In Light on Life, B.K.S. Iyengar uses the image of water boiling to describe transformation. He says if you are watching water boil it will appear that nothing is happening for awhile and then you’ll begin to see little bubbles in the water and then “all of a sudden” it begins to roll and boil. It may appear to be instantaneous or like a miracle when the transformation in state happens but in fact, it was all the events leading up to that moment (perceived as small or big) that culminate in what we call transformation.
Transformation (parinama परीणाम) is a “thorough or dramatic change in form or appearance” such as the metamorphosis of a caterpillar to a butterfly. The caterpillar is completely returned to it’s original state and then imaginal cells (yes really!) begin to turn on and at some point they overwhelm the defenses of the old cells and begin creating a butterfly. More on metamorphosis here
This is also a deep, not so pretty process. It involves a deep unrooting of obstacles that are in the way of the transformation and defenses that have been built up. Or, perhaps the transformative state was there all along and it was just covered by debris? In any case, we just be willing to strip ourselves bare before we can begin to see our own truth or reflection. We must wear down the resistance little by little (bubble by bubble, cell by cell).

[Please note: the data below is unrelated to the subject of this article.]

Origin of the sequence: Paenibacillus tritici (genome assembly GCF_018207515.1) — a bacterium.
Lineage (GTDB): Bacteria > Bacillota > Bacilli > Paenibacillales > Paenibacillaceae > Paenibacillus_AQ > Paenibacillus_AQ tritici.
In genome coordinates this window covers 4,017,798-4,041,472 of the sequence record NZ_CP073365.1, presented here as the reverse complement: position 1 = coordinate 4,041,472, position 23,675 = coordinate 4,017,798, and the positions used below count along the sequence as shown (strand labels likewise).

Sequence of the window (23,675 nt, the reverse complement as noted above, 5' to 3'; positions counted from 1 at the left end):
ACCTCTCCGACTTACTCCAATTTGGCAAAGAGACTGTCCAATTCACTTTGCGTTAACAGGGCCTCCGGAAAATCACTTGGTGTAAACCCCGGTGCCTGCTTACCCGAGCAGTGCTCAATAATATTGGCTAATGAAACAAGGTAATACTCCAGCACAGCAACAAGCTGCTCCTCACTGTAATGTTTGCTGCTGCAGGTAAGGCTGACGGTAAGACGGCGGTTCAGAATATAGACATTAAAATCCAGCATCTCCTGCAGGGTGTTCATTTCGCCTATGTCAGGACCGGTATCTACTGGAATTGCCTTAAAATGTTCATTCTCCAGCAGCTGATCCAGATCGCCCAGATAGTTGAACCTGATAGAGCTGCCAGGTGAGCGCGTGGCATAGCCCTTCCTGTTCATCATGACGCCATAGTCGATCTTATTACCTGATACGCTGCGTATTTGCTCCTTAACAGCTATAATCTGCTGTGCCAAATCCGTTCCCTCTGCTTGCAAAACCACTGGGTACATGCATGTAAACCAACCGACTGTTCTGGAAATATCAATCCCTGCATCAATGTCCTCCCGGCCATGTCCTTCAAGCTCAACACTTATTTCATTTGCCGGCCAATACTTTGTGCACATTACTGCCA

YS.III.13 etena bhutendriyesu dharma laksana avastha parinamah vyakhyatah
Through these three phases, cultured consciousness is transformed from its potential state (dharma) towards further refinement (laksana) and the zenith of refinement (avastha). In this way, the transformation of elements, senses and mind takes place.
“The dust of the clay is its property (dharma), the lump is the modification (lakshana) and the pot is the final condition (avastha). If the potter wants to change the pot’s pattern, the potter breaks it down to its original state for reshaping. It is the same with a gold ring. To remake it, the goldsmith has to melt it down to its original state.”
-Light on the Yoga Sutras of Patanjali, B.K.S. Iyengar
When I began this most recent journey a year ago, it was indeed like standing on a precipice, a total remaking of myself. And as my colors begin to shine out of my cocoon on the other side of this transformative process, I called my teacher Victoria yesterday for advice and she said….
RELAX, just relax, it’s not really a big deal
I woke up this morning, my mind felt like a placid, clear pond.
It’s time my friends, it’s time to wake up, find our path, refine our sadhana, together, as one, with a luminous diversity of expression.
Are you in? Questions to ask yourself:
What do I really truly want from this life?
What is my dharma, my unique purpose for being here?
What advice would I give my future self?
Feel free to express in writing, painting, dance. Share as you feel moved or keep as your own private show.